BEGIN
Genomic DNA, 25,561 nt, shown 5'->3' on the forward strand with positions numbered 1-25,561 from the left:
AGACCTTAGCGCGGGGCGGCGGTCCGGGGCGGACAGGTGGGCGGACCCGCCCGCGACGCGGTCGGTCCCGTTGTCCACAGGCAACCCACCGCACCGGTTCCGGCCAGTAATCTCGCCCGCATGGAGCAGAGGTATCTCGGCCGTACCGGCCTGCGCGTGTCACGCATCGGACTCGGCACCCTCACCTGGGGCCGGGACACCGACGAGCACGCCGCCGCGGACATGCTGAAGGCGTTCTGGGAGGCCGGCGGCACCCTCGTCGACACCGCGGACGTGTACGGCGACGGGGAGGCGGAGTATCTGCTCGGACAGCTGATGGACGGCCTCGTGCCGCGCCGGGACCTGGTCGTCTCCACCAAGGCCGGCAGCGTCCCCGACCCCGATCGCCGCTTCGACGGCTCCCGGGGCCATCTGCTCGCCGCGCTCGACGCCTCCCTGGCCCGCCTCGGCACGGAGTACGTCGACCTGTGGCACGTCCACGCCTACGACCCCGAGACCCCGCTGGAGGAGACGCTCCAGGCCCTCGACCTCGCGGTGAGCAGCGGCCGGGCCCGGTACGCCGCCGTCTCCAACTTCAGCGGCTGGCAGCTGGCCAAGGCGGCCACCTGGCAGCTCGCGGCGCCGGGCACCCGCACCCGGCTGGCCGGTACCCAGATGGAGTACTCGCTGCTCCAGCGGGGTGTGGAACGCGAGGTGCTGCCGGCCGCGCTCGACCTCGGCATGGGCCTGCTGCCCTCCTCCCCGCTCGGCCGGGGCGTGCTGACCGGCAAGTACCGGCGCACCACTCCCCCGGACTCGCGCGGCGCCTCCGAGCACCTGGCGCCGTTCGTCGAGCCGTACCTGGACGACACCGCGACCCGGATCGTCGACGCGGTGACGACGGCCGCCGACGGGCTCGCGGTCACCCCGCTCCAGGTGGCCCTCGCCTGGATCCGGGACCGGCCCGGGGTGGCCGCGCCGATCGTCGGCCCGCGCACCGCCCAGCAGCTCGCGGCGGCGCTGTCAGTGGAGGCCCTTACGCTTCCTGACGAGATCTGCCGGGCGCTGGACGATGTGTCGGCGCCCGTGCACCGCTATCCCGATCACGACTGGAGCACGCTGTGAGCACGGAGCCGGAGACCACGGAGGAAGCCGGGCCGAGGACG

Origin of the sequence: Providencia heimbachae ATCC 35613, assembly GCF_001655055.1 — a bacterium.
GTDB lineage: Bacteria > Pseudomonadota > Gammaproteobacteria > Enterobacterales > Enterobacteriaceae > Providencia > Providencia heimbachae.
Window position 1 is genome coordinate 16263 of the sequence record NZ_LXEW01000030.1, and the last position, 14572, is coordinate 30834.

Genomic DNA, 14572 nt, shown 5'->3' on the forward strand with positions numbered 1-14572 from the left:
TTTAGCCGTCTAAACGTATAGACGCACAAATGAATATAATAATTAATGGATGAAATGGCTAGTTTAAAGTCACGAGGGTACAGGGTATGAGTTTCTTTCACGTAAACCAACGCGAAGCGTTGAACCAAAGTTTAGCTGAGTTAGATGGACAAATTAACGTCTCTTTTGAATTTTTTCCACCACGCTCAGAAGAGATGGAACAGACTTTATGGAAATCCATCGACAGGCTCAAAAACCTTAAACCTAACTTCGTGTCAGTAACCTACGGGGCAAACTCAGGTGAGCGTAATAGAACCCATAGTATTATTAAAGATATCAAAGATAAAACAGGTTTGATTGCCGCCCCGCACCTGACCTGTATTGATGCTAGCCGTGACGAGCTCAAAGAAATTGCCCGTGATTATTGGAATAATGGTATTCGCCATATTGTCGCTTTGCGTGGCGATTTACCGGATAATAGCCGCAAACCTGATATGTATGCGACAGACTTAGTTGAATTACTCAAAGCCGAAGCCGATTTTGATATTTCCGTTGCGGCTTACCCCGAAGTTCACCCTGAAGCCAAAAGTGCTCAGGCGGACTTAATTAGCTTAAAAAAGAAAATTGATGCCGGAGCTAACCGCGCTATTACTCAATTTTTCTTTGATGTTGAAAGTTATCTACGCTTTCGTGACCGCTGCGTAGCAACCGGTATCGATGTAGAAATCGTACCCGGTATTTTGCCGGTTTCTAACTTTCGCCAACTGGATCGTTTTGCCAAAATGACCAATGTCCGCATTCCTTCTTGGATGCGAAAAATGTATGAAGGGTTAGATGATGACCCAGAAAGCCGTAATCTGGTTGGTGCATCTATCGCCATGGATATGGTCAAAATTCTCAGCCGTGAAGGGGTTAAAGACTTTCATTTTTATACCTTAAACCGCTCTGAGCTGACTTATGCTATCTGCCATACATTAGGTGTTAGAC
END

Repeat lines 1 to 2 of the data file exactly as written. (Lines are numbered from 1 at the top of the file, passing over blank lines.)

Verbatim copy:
Genomic DNA, 25,561 nt, shown 5'->3' on the forward strand with positions numbered 1-25,561 from the left:
AGACCTTAGCGCGGGGCGGCGGTCCGGGGCGGACAGGTGGGCGGACCCGCCCGCGACGCGGTCGGTCCCGTTGTCCACAGGCAACCCACCGCACCGGTTCCGGCCAGTAATCTCGCCCGCATGGAGCAGAGGTATCTCGGCCGTACCGGCCTGCGCGTGTCACGCATCGGACTCGGCACCCTCACCTGGGGCCGGGACACCGACGAGCACGCCGCCGCGGACATGCTGAAGGCGTTCTGGGAGGCCGGCGGCACCCTCGTCGACACCGCGGACGTGTACGGCGACGGGGAGGCGGAGTATCTGCTCGGACAGCTGATGGACGGCCTCGTGCCGCGCCGGGACCTGGTCGTCTCCACCAAGGCCGGCAGCGTCCCCGACCCCGATCGCCGCTTCGACGGCTCCCGGGGCCATCTGCTCGCCGCGCTCGACGCCTCCCTGGCCCGCCTCGGCACGGAGTACGTCGACCTGTGGCACGTCCACGCCTACGACCCCGAGACCCCGCTGGAGGAGACGCTCCAGGCCCTCGACCTCGCGGTGAGCAGCGGCCGGGCCCGGTACGCCGCCGTCTCCAACTTCAGCGGCTGGCAGCTGGCCAAGGCGGCCACCTGGCAGCTCGCGGCGCCGGGCACCCGCACCCGGCTGGCCGGTACCCAGATGGAGTACTCGCTGCTCCAGCGGGGTGTGGAACGCGAGGTGCTGCCGGCCGCGCTCGACCTCGGCATGGGCCTGCTGCCCTCCTCCCCGCTCGGCCGGGGCGTGCTGACCGGCAAGTACCGGCGCACCACTCCCCCGGACTCGCGCGGCGCCTCCGAGCACCTGGCGCCGTTCGTCGAGCCGTACCTGGACGACACCGCGACCCGGATCGTCGACGCGGTGACGACGGCCGCCGACGGGCTCGCGGTCACCCCGCTCCAGGTGGCCCTCGCCTGGATCCGGGACCGGCCCGGGGTGGCCGCGCCGATCGTCGGCCCGCGCACCGCCCAGCAGCTCGCGGCGGCGCTGTCAGTGGAGGCCCTTACGCTTCCTGACGAGATCTGCCGGGCGCTGGACGATGTGTCGGCGCCCGTGCACCGCTATCCCGATCACGACTGGAGCACGCTGTGAGCACGGAGCCGGAGACCACGGAGGAAGCCGGGCCGAGGACG